4. Choose Browse, then enter the search term, “Microsoft.CrmSdk.CoreAssemblies.” Once it pops up, install the most recent version available.
  5. Make sure you click on “I Accept” when the License Acceptance dialog appears.
  6. Once the installation completes, go back to Solution Explorer. Click on the “Class1.cs” file, then select Rename from the menu.
  7. Change the name of “Class1.cs” to something that more closely matches the intent of your plugin.
  8. You should receive a pop-up that asks you if you wish to rename the class in your project to match your new file name. Select “Yes” to allow the update.

Now that you’ve created your project, you can edit your .cs file to implement the required business logic for your new library. Once you’re done, you’ll need to compile the assembly by hitting the F6 key. Once it compiles without errors, you must sign the plugin.

  1. Go back to Solution Explorer, then right-click on your plugin project. Select Properties from the context menu.
  2. Select the Signing tab from your project properties, then click the Sign the assembly checkbox.
  3. Go to the Choose a strong name key file dropdown and select New.
  4. Enter text for the key file name, look for the Protect my key file with a password checkbox, and make sure it’s unchecked.
  5. Select OK.
  6. Go to the project properties Build tab and verify that the project’s Configuration is set to Debug.
  7. Hit the F6 key once again to rebuild your plugin.
  8. Go to Windows Explorer and look for the following path for your newly built project: \bin\Debug\BasicPlugin.dll.

Make sure you change your build version to release when you’re ready to include the plugin with your solution. Next, you’ll learn how to register a plugin in Dynamics 365.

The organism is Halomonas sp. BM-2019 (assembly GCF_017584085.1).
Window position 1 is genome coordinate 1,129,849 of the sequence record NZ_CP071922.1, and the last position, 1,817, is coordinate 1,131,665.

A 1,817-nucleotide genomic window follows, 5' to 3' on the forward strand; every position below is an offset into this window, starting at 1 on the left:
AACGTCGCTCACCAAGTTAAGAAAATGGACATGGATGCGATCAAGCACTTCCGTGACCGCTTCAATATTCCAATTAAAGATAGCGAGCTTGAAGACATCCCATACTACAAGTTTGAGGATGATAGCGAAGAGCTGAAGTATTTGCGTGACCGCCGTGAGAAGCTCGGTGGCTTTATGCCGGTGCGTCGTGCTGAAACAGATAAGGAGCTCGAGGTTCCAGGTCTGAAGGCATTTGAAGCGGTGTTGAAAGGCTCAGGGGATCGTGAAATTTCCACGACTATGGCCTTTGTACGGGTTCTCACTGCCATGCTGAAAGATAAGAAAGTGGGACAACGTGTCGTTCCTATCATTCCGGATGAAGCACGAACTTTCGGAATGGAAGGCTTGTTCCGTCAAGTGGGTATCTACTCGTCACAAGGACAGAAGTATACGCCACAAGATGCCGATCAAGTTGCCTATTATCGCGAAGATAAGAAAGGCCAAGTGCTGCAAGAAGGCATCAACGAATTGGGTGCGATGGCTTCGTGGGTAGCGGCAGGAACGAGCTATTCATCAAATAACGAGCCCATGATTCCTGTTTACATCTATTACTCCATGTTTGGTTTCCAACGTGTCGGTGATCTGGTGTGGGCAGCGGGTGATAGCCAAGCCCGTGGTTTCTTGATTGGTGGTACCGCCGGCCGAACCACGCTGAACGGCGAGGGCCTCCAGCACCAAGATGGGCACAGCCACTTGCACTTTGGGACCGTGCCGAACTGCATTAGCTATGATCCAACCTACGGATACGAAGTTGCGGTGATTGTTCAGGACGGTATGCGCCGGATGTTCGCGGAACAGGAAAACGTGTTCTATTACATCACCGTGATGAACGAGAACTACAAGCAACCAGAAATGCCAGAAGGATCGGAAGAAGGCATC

Registering a Plugin in Dynamics 365

  1. Download the Plugin registration tool using NuGet or PowerShell, then open it by clicking PluginRegistration.exe.
  2. Connect to your instance by selecting Create new Connection. Make sure you have office 365 selected.
  3. Enter your Microsoft Account credentials, then click Login. Note that if your account provides access to multiple environments, you’ll need to pick the correct one.
  4. Once you connect, you should see any existing plugins and workflow activities registered previously.

Now that you’ve accessed the right environment, you can register your new assembly.

  1. Go to the Register drop-down and select the New Assembly option.
  2. Click the (…) ellipses button that appears in the Register New Assembly dialog, then look for the assembly you built in the section that went over how to create a plugin for Dynamics 365.
  3. If you’re using Microsoft 365, make sure that you have isolation mode set to sandbox and Database selected for storing the assembly.
  4. Next, click on Register Selected Plug-ins. You should see a confirmation dialog appear.
  5. Click the OK button to close that dialog and the Register New Assembly dialog. The new assembly should now appear.

Once you’ve gotten the hang of how to register a plugin in Dynamics 365, you should look into how to debug a plugin in Dynamics 365 to ensure functionality.

Make the Most of Your Dynamics 365 Instance

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Topics: Dynamics 365